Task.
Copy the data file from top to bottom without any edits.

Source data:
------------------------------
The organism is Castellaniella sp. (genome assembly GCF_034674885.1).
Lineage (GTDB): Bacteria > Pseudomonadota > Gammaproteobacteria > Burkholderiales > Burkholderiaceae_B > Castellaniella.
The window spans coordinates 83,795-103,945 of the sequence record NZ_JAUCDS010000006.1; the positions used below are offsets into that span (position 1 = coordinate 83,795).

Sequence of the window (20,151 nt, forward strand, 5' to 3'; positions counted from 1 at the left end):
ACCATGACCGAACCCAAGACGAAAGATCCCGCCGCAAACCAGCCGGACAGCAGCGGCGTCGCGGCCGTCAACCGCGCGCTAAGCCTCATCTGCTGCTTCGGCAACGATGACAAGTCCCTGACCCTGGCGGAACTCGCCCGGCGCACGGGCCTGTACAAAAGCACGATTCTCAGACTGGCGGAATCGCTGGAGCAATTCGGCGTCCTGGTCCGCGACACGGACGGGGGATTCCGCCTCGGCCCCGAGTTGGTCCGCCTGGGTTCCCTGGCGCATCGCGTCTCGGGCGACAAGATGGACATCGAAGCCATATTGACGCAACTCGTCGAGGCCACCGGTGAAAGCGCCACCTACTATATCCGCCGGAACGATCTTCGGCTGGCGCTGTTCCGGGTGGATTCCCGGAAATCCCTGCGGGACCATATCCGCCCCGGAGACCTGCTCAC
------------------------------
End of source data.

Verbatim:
The organism is Castellaniella sp. (genome assembly GCF_034674885.1).
Lineage (GTDB): Bacteria > Pseudomonadota > Gammaproteobacteria > Burkholderiales > Burkholderiaceae_B > Castellaniella.
The window spans coordinates 83,795-103,945 of the sequence record NZ_JAUCDS010000006.1; the positions used below are offsets into that span (position 1 = coordinate 83,795).

Sequence of the window (20,151 nt, forward strand, 5' to 3'; positions counted from 1 at the left end):
ACCATGACCGAACCCAAGACGAAAGATCCCGCCGCAAACCAGCCGGACAGCAGCGGCGTCGCGGCCGTCAACCGCGCGCTAAGCCTCATCTGCTGCTTCGGCAACGATGACAAGTCCCTGACCCTGGCGGAACTCGCCCGGCGCACGGGCCTGTACAAAAGCACGATTCTCAGACTGGCGGAATCGCTGGAGCAATTCGGCGTCCTGGTCCGCGACACGGACGGGGGATTCCGCCTCGGCCCCGAGTTGGTCCGCCTGGGTTCCCTGGCGCATCGCGTCTCGGGCGACAAGATGGACATCGAAGCCATATTGACGCAACTCGTCGAGGCCACCGGTGAAAGCGCCACCTACTATATCCGCCGGAACGATCTTCGGCTGGCGCTGTTCCGGGTGGATTCCCGGAAATCCCTGCGGGACCATATCCGCCCCGGAGACCTGCTCAC